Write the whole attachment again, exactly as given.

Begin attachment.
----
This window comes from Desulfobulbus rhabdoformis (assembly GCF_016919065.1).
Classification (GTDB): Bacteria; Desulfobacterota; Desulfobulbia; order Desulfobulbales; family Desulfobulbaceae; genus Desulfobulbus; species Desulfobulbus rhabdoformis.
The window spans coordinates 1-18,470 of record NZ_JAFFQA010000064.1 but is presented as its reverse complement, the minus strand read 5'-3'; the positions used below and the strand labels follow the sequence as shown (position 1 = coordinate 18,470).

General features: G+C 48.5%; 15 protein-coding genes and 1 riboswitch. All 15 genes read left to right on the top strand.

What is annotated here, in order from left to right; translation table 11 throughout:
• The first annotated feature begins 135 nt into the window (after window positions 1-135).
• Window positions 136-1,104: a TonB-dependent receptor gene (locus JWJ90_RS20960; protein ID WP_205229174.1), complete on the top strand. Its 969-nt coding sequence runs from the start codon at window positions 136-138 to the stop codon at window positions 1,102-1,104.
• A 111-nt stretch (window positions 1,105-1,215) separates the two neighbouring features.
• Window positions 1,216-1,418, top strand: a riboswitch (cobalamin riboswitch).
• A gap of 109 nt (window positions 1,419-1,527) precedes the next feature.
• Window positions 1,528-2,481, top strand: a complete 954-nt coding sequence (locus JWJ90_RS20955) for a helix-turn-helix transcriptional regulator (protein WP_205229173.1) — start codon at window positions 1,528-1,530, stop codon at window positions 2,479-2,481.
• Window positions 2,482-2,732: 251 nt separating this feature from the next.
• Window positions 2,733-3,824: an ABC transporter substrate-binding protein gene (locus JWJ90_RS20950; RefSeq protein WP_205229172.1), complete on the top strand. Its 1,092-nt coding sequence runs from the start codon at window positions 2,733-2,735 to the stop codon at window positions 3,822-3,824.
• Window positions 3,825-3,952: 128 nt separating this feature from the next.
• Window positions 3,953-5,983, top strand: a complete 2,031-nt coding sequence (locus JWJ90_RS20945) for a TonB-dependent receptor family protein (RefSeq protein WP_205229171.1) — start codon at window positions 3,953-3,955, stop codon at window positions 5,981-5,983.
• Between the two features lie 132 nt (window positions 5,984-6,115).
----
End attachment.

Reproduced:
This window comes from Desulfobulbus rhabdoformis (assembly GCF_016919065.1).
Classification (GTDB): Bacteria; Desulfobacterota; Desulfobulbia; order Desulfobulbales; family Desulfobulbaceae; genus Desulfobulbus; species Desulfobulbus rhabdoformis.
The window spans coordinates 1-18,470 of record NZ_JAFFQA010000064.1 but is presented as its reverse complement, the minus strand read 5'-3'; the positions used below and the strand labels follow the sequence as shown (position 1 = coordinate 18,470).

General features: G+C 48.5%; 15 protein-coding genes and 1 riboswitch. All 15 genes read left to right on the top strand.

What is annotated here, in order from left to right; translation table 11 throughout:
• The first annotated feature begins 135 nt into the window (after window positions 1-135).
• Window positions 136-1,104: a TonB-dependent receptor gene (locus JWJ90_RS20960; protein ID WP_205229174.1), complete on the top strand. Its 969-nt coding sequence runs from the start codon at window positions 136-138 to the stop codon at window positions 1,102-1,104.
• A 111-nt stretch (window positions 1,105-1,215) separates the two neighbouring features.
• Window positions 1,216-1,418, top strand: a riboswitch (cobalamin riboswitch).
• A gap of 109 nt (window positions 1,419-1,527) precedes the next feature.
• Window positions 1,528-2,481, top strand: a complete 954-nt coding sequence (locus JWJ90_RS20955) for a helix-turn-helix transcriptional regulator (protein WP_205229173.1) — start codon at window positions 1,528-1,530, stop codon at window positions 2,479-2,481.
• Window positions 2,482-2,732: 251 nt separating this feature from the next.
• Window positions 2,733-3,824: an ABC transporter substrate-binding protein gene (locus JWJ90_RS20950; RefSeq protein WP_205229172.1), complete on the top strand. Its 1,092-nt coding sequence runs from the start codon at window positions 2,733-2,735 to the stop codon at window positions 3,822-3,824.
• Window positions 3,825-3,952: 128 nt separating this feature from the next.
• Window positions 3,953-5,983, top strand: a complete 2,031-nt coding sequence (locus JWJ90_RS20945) for a TonB-dependent receptor family protein (RefSeq protein WP_205229171.1) — start codon at window positions 3,953-3,955, stop codon at window positions 5,981-5,983.
• Between the two features lie 132 nt (window positions 5,984-6,115).